My name is Zharia Akeem, and my colleague, Jalise Little, and I, both attend Renaissance High School. We are both enrolled in the International Baccalaureate program. Recently, we’ve been analyzing the public educational system’s effects on young African Americans now, and those likely effects in the future.

We have found the following: lack of educational resources and supports coupled with the almost the non-existent belief in our potential, has led Detroit (majority African American) to have only 7% of our eighth graders proficient in reading.

Our current academic standing will influence our socioeconomic standing in the near future. Numerous career options are available to us. However, we are kept ignorant of these.

Per your administration, we were required to take a computerized literacy test to determine our Lexile range on Achieve3000. We are also expected to use the platform twice weekly.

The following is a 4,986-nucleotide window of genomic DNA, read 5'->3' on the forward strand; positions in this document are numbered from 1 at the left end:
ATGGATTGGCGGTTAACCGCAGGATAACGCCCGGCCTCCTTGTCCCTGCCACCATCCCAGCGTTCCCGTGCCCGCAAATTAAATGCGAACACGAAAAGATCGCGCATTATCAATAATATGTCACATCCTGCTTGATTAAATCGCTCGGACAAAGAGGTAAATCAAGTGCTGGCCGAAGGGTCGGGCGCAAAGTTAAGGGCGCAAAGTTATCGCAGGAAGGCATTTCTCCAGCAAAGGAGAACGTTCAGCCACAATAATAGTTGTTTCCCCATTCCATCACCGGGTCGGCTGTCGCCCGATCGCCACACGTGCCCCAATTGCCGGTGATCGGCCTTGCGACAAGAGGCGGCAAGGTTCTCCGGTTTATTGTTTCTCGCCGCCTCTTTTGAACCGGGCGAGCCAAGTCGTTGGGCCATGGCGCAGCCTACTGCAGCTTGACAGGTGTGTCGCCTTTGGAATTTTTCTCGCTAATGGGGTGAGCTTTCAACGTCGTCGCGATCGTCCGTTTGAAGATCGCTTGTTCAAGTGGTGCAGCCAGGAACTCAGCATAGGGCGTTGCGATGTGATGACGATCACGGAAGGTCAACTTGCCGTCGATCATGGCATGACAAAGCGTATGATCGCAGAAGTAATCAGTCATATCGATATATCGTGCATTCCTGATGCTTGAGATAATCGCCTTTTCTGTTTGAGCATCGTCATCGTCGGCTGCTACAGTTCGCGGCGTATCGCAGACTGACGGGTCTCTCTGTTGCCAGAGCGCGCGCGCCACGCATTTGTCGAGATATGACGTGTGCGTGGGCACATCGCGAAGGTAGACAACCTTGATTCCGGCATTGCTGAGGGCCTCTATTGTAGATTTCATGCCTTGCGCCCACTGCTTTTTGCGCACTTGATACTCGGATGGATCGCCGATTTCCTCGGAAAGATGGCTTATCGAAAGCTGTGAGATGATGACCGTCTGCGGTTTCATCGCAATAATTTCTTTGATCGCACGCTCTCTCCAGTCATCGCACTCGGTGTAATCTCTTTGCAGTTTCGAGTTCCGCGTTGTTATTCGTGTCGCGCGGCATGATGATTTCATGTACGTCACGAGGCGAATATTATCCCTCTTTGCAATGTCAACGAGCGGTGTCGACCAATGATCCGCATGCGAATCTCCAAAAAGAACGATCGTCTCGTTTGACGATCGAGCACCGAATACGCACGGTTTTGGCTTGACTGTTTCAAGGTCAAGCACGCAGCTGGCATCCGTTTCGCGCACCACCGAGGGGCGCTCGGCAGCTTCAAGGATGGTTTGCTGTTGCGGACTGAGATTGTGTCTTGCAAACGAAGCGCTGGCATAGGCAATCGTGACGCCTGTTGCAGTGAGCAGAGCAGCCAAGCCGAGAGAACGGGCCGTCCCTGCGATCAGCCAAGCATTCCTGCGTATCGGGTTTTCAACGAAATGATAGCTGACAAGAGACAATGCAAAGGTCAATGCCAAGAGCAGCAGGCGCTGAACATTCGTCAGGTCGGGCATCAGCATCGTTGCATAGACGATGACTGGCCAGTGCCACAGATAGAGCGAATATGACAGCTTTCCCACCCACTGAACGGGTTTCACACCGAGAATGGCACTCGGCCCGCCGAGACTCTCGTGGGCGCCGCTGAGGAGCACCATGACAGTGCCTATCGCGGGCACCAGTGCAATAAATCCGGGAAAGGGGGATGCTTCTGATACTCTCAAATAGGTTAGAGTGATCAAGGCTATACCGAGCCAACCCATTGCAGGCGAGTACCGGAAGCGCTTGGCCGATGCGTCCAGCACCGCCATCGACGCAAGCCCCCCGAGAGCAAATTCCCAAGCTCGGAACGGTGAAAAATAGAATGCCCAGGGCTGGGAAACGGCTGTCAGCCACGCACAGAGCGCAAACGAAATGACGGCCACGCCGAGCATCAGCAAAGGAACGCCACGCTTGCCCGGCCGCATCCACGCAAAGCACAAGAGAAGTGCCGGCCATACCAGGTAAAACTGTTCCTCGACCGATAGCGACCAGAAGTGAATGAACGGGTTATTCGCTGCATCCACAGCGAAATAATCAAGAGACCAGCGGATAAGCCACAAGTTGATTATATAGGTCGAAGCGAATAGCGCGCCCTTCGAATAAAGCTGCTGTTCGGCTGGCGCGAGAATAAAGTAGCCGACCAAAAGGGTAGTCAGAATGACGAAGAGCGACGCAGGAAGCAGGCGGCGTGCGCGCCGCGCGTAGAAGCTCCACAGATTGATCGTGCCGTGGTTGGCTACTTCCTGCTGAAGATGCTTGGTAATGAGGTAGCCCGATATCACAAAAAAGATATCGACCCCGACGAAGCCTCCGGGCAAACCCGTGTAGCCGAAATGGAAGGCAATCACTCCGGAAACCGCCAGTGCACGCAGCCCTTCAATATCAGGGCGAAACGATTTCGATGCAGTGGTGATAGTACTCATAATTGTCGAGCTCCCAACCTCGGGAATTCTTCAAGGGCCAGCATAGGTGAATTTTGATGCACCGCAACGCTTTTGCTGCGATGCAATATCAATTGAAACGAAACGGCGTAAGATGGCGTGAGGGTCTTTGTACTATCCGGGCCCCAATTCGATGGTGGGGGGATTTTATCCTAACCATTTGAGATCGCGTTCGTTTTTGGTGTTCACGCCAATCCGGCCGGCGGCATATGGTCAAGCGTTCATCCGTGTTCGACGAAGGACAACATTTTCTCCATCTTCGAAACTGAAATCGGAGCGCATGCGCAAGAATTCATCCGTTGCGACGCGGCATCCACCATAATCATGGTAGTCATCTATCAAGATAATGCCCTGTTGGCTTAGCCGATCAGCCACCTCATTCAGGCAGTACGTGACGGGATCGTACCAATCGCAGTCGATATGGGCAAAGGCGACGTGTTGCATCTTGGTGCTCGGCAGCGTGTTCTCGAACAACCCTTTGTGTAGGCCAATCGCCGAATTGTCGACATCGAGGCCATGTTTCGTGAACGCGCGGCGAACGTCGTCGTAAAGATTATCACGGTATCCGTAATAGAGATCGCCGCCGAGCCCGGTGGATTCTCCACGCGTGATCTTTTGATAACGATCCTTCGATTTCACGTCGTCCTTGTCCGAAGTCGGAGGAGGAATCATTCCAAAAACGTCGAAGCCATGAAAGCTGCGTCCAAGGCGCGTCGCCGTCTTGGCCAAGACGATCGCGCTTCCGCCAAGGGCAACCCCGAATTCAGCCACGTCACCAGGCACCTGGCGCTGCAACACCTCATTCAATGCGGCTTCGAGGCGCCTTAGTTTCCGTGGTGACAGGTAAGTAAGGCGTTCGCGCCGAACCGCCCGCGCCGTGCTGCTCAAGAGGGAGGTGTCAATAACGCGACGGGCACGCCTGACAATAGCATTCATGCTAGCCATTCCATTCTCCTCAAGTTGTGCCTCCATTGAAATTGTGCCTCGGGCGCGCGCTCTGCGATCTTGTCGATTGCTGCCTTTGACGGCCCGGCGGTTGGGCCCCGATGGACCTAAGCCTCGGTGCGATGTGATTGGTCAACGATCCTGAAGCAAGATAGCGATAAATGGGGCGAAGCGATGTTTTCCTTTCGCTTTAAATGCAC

The test provides us a list of career paths and the literacy levels associated with them. Upon closer examination of this list, we noticed that a majority of the “careers” were trade-based. Although the recommended jobs are very important to help society function, necessary are those jobs which determine how society functions.

We are concerned that absent from Achieve3000 are careers involving economic and political matters and those that require higher levels of thinking and continuous learning.

If students do not see those careers as options, recommended on list, could they even fathom the possibility of having an influence in politics, linguistics, and history?

Did you consider the expectations set for students when you assigned the literacy test? Do you recommend and approve the careers listed? If so, why? Why are the humanities missing from those?

We write subjectively and want to get more information before assuming your intentions. Our purpose is to voice our concern: low expectations can be equally harmful as a lack of resources in a district.

We hope your next move raises expectations.

Sincerely,

Zharia Akeem and Jalise Little